Bitcoin, a virtual, decentralized currency, has recently been receiving a considerable amount of press coverage in international mass media. The digital coinage, which is based on an open-source, peer-to-peer online global network, was launched in 2009 by a mysterious developer who refers to himself as Satoshi Nakamoto. Bitcoin is currently the most widely used alternative currency in the world, with its total value in circulation recently estimated to be worth over a billion dollars. Though it is a highly sophisticated and well developed concept in both theory and practice, Bitcoin would have an extremely deleterious effect on our society if its broader economic role were to increase to substantial levels. Although many view it as an extremely attractive alternative currency alternative, Bitcoin could potentially harm our society in three particular ways: by significantly increasing crime, by causing a drastic decrease in social development investment, and by destabilizing economies due to lack of government control and regulation.
In recent months, Bitcoin has witnessed dramatic fluctuation in both cost and overall total value. With the price of a single Bitcoin recently reaching a high of $266 from $50 in mid-march and now hovering at around $103 , Bitcoin is currently the focus of a great deal of attention. Like any other commodity or currency, Bitcoin's value is derived from its demand and usage. In essence, its value stems from the people who value it. But the question remains: why are people so interested it? What is it about Bitcoin that makes it so controversial?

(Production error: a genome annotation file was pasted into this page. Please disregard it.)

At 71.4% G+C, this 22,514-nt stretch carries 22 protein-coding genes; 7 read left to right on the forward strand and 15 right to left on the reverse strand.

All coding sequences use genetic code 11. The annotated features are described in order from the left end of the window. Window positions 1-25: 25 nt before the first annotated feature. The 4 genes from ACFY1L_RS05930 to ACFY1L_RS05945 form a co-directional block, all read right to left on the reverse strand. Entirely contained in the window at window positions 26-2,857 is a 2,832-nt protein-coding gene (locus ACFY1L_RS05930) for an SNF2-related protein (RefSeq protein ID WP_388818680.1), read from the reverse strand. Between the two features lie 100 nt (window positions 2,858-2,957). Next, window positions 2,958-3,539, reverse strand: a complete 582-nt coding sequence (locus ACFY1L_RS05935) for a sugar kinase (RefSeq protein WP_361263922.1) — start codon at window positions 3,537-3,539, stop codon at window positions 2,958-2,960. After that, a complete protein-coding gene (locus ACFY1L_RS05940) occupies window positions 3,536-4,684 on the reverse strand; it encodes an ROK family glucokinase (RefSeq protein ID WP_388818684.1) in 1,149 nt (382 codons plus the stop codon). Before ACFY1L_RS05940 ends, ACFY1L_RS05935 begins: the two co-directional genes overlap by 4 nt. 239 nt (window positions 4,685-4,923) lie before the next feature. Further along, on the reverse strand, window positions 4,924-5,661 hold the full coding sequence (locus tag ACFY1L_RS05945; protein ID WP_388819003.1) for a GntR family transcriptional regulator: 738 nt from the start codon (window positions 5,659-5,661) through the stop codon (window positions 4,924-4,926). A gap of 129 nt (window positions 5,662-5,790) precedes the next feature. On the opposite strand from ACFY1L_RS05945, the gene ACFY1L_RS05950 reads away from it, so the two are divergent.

Bitcoin is a completely anonymous, decentralized currency. It runs on and is monitored by its massive online public network. In the world of digital currencies, there is no centralized bank controlling its rates; no Federal Reserve decides to limit or increase the production of Bitcoins. Based on a highly sophisticated and well-strategized long-term economic plan, the total amount of possible Bitcoins is fixed. This means that the currency is immune to inflation caused by over-circulation. As a result of its structural design and policies, Bitcoin has a myriad of advantages over other more traditional currencies. Some of Bitcoin's main draws include: the absence of transaction fees to credit card companies, its anonymity guarantees that no one knows what users are buying, users don't need to rely on or trust anyone to store or transfer their assets, and Bitcoins are not subject to governmental manipulation.
That last factor, the independence of Bitcoins from government manipulation of value, is likely most responsible for Bitcoin's recent surge in popularity. Due to the current European debt and currency crises, people are losing faith in conventional currencies and in their governments' supposed ability to effectively manage them. Economic crises, such as the recent one in Cyprus, have been directly responsible for the increased search for a more stable and reliable alternative currency.